• Demonstrates care for students and their individual development;
  • Celebrates the diversity in our classrooms, schools and communities;
  • Demonstrates the understanding of how Indigenous epistemologies and pedagogies create opportunities to meet the needs of all learners and students of Indigenous ancestry;
  • Demonstrates the ability to observe, understand and respond respectfully to all students: including students with special educational needs and students for whom English or French is an additional language.

Goal 7: The development of the ability to create a caring, cohesive community of learners that:

  • Places students at the centre of decision-making;
  • Communicates openness;
  • Demonstrates tolerance for uncertainty;
  • Celebrates and appreciates the spirit of inquiry;
  • Demonstrates the ability to be a thoughtful and sensitive observer of what goes on in the classroom.

Goal 8: The development of the ability to create opportunities for learning that:

  • Accesses and engagees students' ability to think and learn through their minds, bodies, and hearts;
  • Are significant, relevant and matched to students’ intellectual, physical, social, emotional, aesthetic and vocational development;
  • Are responsive to students’ individual learning needs;
  • Are consistent with the B.C. Curriculum;
  • Utilizes relevant learning resources and technologies;
  • Are conducive to the development of critical thought processes;
  • Are sensitive to issues of social equity and cultural diversity;
  • Incorporates assessment as foundational in planning.

Goal 9: The development of the ability to blend theory and practice in well-organized ways that:

  • Relies on the ability to critically examine one’s own practices and experiences;
  • Includes the ability to recreate, re-invent, re-constitute or discard practices that have been tried and found to be ineffective to individual and/or group learning needs;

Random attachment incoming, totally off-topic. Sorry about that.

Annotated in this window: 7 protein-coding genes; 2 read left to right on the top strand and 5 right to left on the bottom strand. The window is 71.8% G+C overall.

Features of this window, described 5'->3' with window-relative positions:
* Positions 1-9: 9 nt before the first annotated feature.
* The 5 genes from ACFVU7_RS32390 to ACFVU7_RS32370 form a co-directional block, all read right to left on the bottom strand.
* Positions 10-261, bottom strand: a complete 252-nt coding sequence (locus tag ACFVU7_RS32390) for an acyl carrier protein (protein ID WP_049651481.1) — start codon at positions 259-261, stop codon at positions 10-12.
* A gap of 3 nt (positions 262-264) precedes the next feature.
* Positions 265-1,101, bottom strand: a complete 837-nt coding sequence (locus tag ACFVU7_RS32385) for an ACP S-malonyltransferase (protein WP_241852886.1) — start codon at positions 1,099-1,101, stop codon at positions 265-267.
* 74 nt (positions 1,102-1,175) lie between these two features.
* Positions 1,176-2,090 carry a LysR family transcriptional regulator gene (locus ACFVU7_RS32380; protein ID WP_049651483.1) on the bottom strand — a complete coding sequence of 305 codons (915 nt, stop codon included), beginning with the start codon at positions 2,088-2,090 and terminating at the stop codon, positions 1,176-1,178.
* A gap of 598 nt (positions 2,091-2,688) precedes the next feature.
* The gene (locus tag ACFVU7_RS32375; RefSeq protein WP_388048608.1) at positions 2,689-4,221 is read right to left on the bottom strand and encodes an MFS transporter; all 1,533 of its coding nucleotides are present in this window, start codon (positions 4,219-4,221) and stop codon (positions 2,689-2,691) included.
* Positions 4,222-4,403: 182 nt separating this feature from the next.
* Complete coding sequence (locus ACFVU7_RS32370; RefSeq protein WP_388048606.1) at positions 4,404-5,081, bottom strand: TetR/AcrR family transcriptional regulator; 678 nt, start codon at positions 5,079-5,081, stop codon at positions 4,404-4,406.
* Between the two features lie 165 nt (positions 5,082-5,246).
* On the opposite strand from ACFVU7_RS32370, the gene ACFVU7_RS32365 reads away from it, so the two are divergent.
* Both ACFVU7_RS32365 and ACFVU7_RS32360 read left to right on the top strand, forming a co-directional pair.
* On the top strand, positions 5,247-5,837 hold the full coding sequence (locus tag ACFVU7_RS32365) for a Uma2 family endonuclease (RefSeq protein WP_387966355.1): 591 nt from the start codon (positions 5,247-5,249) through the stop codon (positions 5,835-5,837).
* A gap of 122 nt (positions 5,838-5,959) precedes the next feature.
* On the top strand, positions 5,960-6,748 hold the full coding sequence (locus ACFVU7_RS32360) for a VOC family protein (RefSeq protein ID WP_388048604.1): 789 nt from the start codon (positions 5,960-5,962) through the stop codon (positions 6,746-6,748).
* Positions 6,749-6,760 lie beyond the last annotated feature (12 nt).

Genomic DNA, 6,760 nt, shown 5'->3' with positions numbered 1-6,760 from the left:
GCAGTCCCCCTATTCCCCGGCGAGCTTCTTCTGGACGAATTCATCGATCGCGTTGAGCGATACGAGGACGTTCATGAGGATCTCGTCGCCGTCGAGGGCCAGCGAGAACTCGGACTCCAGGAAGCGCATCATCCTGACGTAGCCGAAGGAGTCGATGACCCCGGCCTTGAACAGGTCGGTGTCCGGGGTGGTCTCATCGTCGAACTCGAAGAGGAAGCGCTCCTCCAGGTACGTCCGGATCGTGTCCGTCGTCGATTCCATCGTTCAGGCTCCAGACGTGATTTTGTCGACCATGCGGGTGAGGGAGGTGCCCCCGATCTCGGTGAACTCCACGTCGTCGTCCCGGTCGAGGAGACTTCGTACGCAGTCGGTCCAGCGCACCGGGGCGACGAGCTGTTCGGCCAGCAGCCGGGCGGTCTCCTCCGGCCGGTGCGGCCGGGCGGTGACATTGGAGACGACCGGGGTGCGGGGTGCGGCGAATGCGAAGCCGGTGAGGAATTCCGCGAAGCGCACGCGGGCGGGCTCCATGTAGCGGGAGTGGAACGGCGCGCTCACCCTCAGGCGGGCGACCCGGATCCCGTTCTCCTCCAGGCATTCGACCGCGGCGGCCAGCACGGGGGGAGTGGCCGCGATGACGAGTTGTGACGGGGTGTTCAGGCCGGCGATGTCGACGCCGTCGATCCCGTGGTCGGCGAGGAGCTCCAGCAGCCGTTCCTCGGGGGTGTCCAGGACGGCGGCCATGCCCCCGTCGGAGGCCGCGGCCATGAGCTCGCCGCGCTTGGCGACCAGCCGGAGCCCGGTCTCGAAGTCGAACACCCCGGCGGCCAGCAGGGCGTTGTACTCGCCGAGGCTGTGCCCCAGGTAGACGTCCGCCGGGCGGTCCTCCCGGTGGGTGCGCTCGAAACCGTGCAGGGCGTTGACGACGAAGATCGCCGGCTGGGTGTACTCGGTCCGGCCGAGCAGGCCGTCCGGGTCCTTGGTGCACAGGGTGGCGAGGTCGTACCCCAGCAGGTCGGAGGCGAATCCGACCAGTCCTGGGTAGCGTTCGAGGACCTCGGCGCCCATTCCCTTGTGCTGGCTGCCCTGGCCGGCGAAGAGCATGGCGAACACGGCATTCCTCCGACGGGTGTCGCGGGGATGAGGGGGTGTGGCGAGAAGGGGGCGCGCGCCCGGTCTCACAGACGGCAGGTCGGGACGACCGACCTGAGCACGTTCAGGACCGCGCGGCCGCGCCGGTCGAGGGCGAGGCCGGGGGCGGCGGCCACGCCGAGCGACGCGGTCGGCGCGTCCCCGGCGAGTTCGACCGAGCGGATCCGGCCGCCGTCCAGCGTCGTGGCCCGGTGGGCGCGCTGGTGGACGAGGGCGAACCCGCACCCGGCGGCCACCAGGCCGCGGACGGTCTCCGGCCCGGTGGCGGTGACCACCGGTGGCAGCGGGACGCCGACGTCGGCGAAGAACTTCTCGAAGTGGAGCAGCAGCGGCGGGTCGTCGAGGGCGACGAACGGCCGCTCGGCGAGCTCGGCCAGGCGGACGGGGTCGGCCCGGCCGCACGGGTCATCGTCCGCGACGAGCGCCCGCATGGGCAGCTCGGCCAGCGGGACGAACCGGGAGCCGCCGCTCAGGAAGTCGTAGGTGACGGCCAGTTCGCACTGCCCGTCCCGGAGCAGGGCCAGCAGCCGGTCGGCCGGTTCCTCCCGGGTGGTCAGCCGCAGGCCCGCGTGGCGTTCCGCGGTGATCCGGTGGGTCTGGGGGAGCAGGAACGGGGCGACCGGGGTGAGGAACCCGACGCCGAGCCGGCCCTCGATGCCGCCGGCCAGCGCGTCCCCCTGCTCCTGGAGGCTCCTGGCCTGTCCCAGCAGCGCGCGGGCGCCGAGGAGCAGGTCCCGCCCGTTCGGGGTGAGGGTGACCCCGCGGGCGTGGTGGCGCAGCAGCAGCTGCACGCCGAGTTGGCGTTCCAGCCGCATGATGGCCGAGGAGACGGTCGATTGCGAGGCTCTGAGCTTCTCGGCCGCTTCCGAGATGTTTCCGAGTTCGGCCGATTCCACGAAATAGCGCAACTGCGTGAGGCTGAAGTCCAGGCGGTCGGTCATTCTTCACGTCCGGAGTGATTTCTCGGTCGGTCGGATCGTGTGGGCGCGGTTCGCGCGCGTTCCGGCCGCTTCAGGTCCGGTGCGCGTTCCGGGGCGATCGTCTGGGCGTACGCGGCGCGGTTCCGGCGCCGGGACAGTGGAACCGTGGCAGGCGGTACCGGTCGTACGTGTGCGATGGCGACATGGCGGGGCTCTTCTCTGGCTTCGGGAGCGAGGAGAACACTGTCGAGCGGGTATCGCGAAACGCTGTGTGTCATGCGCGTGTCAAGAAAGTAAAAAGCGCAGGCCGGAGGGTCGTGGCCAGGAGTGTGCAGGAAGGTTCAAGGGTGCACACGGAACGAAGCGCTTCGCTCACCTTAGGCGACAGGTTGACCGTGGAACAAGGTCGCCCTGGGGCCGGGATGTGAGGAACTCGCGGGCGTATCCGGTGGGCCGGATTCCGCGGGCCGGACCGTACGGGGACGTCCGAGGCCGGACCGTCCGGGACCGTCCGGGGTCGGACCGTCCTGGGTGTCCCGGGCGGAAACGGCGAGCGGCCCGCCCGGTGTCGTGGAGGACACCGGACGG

• Encourages interpersonally sound working relationships among students;
  • Motivates students to take ownership of their learning;
  • Cultivates a disposition towards inquiry in the classroom.

Goal 10: The development of ability to use assessment and evaluation practices in a thoughtful and ethical manner that:

  • Makes use of varied practices of assessment that are congruent with learning goals;
  • Respects the dignity of each learner;
  • Acknowledges the personal, relational, social and cultural perspectives that frame evaluative commentary on student growth and development;
  • Demonstrates the understanding that assessment, in its many guises, is foundational to effective and powerful learning.

Schedule & Courses

The Professional Linking Program (PLP) has four semesters that are structured to accommodate busy working schedules.

SEMESTER 1 (January - April): EDUC 402W - Studies of Educational Theory and Practice (7 units)

Begin the study of the literature of education and examine educational issues. Campus-based seminars will introduce theory, concepts and methodologies relevant to teacher development. You may also attend curriculum workshops to become more familiar with a vast array of educational resources. During the first semester, the goal is to make meaning of the vast and complex world of educational practice, and have this meaning informed by the extensive study of the literature and by thoughtful, reflective discourse.

Classes held on Wednesdays 4:30 - 8:30 pm and Saturdays 9:00 am - 1:00 pm.

SEMESTER 2 (May - August): EDUC 404 - Professional Coursework (15 units)

All PLP student teachers are required to take a minimum of 15 units of upper-division Education courses in order to complete the Professional Coursework requirements for certification. Courses can be taken over one or more semesters to accommodate work schedules. With careful course and minor selection, you can also complete a Bachelor of Education (BEd) as second degree without adding any extra time or cost to the program. An Advisor will provide more information on this option during the first semester of the program.

Full time studies.

SEMESTER 3 (September - December): EDUC 403 - Studies in Teaching and Learning (11 units)

Engage in school observation and practice teaching opportunities that build on the theoretical foundations explored in the first semester. You will connect your previous knowledge and experience as paraprofessionals with seminar concepts and practicum activities. Develop dispositional capacities and engage in comparative studies of teaching/learning between students' current roles and their future roles as teachers. The course aims to enhance existing knowledge about pedagogical practices through reflective practice and community learning models, and integrates this with the broader competencies of a teacher. Campus-based classes are held on weekends. There is also the requirement of a three-week period of continuous practice teaching in early October or November. It is your responsibility to arrange for time off from your employment in order to attend to the practice teaching requirement. The placement coordinator will place you in local schools in the Lower Mainland or Fraser Valley. You must be prepared to travel a distance to attend your school placement.

Classes held Saturdays 9:00 am - 1:00 pm.

SEMESTER 4 (January - April): EDUC 405 - Teaching Semester (15 units)